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Cleveland Fed researcher estimates state and local government revenue losses from pandemic mitigation, sees revenues decline by $54 billion in fiscal year 2020

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State and local tax collections will decline sharply over the next two fiscal years because of COVID-19 mitigation shutdowns, according to estimates by Cleveland Fed researcher Stephan Whitaker. In a new data brief, Whitaker provides state-by-state estimates of lost revenues from income and sales taxes. In FY20, which for most states ends June 30, tax collections are expected to fall by $54 billion. Depending on the speed of the recovery over the next fiscal year, another $25 billion to $137 billion of revenue may be lost.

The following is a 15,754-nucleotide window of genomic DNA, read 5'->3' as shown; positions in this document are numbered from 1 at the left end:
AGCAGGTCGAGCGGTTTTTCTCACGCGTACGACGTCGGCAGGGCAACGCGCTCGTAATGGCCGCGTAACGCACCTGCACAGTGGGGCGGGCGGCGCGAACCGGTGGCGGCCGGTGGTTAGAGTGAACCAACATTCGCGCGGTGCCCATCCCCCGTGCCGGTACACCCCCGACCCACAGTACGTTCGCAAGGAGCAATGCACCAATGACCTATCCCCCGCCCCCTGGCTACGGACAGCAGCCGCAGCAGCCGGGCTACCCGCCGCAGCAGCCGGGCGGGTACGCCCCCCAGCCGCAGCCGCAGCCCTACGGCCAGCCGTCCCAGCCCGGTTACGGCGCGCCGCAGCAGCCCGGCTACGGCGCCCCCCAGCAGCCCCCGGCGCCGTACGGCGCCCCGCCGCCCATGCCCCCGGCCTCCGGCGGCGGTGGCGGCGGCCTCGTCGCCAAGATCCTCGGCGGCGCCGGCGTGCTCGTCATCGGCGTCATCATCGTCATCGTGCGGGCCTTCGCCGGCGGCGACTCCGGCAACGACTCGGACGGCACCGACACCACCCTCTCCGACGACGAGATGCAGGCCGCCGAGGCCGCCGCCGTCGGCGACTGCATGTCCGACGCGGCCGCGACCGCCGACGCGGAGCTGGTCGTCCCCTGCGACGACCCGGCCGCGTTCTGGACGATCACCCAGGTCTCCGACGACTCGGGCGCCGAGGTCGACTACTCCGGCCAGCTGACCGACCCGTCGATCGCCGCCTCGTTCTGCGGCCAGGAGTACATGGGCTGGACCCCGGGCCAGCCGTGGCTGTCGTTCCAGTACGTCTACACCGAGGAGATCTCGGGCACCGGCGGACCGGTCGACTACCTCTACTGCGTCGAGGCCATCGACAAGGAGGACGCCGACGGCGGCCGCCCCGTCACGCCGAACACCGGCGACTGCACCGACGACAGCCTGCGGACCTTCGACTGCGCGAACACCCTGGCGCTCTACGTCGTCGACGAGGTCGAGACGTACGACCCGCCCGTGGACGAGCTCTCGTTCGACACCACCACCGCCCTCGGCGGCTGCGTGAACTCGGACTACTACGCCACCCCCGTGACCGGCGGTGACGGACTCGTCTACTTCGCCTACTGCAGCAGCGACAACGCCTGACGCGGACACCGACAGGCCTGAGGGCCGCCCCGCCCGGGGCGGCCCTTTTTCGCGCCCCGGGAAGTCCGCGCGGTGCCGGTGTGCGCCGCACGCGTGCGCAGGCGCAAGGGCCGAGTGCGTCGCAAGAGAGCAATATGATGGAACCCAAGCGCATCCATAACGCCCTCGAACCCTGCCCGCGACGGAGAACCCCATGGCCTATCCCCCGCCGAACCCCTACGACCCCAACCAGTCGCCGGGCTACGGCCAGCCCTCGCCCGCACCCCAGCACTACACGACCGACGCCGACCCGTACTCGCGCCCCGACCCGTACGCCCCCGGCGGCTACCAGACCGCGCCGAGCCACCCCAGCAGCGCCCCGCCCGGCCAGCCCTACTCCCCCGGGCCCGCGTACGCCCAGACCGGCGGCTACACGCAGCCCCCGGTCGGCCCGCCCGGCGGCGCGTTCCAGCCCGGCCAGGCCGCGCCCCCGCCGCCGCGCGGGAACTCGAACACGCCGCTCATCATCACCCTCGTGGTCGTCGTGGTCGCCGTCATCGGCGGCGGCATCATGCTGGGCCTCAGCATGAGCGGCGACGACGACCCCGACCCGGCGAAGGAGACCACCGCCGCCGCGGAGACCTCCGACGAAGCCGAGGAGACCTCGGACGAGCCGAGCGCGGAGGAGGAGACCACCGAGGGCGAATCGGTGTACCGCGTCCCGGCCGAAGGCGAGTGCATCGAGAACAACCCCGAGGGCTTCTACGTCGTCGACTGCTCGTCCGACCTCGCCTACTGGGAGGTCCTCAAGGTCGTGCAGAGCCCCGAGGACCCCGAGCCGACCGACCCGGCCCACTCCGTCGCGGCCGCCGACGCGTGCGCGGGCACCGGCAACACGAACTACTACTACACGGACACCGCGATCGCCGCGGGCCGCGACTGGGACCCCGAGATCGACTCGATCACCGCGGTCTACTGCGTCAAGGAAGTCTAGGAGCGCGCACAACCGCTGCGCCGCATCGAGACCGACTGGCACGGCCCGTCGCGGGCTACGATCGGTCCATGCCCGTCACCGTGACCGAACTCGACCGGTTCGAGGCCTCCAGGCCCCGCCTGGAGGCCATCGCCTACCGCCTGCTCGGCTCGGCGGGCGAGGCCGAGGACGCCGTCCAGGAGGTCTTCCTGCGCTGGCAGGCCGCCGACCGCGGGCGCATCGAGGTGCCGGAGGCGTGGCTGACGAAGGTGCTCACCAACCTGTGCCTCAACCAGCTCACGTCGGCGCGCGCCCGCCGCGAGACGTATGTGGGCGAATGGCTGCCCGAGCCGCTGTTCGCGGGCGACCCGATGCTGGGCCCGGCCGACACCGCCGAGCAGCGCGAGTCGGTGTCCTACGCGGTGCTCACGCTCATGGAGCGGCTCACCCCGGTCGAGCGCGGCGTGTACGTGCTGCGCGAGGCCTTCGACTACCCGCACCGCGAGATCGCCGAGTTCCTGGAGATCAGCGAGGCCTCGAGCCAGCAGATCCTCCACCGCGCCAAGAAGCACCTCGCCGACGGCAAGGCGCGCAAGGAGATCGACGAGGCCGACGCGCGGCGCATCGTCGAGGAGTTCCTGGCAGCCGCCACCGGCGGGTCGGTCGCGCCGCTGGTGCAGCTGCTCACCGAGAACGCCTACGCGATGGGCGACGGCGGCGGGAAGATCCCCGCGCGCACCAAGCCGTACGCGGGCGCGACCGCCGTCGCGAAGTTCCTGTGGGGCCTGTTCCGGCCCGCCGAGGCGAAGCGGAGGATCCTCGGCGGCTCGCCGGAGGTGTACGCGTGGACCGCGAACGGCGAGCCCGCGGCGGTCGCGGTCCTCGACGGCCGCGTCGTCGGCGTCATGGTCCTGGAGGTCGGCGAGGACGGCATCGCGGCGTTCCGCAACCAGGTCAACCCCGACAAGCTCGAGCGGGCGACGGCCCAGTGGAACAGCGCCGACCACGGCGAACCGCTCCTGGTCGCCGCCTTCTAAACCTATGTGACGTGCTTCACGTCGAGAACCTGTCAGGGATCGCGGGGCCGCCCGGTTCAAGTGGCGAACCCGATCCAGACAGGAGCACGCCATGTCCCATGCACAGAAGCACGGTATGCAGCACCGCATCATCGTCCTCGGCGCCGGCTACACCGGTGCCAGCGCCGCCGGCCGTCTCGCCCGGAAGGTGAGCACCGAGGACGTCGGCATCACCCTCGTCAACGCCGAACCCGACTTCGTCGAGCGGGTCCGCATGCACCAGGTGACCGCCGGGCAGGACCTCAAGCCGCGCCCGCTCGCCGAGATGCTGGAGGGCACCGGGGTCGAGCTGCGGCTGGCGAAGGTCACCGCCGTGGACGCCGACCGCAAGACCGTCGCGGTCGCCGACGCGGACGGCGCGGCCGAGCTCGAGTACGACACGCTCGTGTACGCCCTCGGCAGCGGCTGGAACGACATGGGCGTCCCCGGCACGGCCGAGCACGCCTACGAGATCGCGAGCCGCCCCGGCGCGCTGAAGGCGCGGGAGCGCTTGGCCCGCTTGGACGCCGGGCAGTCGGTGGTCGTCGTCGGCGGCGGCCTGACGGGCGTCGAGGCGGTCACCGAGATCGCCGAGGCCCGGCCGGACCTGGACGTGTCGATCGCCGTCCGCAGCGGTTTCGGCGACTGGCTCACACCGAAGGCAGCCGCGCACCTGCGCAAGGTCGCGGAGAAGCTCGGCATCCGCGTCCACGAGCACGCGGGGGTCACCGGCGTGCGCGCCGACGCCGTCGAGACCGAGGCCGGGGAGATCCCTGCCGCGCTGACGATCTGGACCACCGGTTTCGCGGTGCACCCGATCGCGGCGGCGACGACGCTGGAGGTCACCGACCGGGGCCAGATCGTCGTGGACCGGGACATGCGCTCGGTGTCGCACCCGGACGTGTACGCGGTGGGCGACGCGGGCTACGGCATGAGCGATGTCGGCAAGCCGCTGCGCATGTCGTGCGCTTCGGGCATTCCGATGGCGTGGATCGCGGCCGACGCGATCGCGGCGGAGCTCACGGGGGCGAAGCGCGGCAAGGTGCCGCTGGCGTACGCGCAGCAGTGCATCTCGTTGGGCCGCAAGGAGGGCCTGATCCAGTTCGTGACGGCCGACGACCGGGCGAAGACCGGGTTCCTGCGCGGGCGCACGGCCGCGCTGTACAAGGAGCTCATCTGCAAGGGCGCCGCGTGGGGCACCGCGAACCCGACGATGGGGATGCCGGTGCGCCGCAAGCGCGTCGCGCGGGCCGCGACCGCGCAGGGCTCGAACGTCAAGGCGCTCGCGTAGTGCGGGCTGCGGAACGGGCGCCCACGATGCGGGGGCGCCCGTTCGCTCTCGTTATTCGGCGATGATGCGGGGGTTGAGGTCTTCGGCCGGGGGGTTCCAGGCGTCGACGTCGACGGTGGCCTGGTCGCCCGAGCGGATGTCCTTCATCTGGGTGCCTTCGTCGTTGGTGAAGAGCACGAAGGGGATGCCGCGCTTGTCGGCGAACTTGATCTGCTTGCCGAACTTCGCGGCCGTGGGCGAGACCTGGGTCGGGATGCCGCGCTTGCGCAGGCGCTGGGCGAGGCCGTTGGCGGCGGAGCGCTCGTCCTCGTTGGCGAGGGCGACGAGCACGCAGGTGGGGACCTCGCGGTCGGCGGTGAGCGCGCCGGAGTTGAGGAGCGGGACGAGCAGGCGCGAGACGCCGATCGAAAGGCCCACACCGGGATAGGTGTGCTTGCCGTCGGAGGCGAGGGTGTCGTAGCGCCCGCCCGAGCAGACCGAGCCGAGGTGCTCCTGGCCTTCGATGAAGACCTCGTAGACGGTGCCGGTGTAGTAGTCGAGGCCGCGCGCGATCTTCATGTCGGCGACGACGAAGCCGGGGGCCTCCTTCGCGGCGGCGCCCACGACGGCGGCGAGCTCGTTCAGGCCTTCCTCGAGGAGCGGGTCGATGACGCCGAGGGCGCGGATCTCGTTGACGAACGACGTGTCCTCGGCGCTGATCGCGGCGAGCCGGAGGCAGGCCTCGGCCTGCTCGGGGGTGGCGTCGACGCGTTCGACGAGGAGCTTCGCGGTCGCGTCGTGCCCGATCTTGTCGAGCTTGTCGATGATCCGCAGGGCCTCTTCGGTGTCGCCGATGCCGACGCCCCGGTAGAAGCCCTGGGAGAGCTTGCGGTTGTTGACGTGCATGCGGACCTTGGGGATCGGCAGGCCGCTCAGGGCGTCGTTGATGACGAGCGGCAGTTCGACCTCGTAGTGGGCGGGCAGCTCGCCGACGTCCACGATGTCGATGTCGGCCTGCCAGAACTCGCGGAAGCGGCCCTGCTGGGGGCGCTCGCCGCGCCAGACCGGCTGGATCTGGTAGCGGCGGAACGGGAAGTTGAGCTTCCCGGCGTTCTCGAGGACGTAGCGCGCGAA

“If states split their rainy day funds between FY20 and fiscal year 2021 (FY21) to offset these revenue declines, the shortfalls would be reduced to $21 billion in FY20 and $4 billion to $78 billion in FY21,” says Whitaker. “While every revenue stream collected by state and local governments will probably be reduced by the current economic slowdown, my estimates focus on the largest sources, individual income taxes and sales taxes.”

Read more and find out which types of local governments are facing the biggest losses in each state: Estimates of State and Local Government Revenue Losses from Pandemic Mitigation

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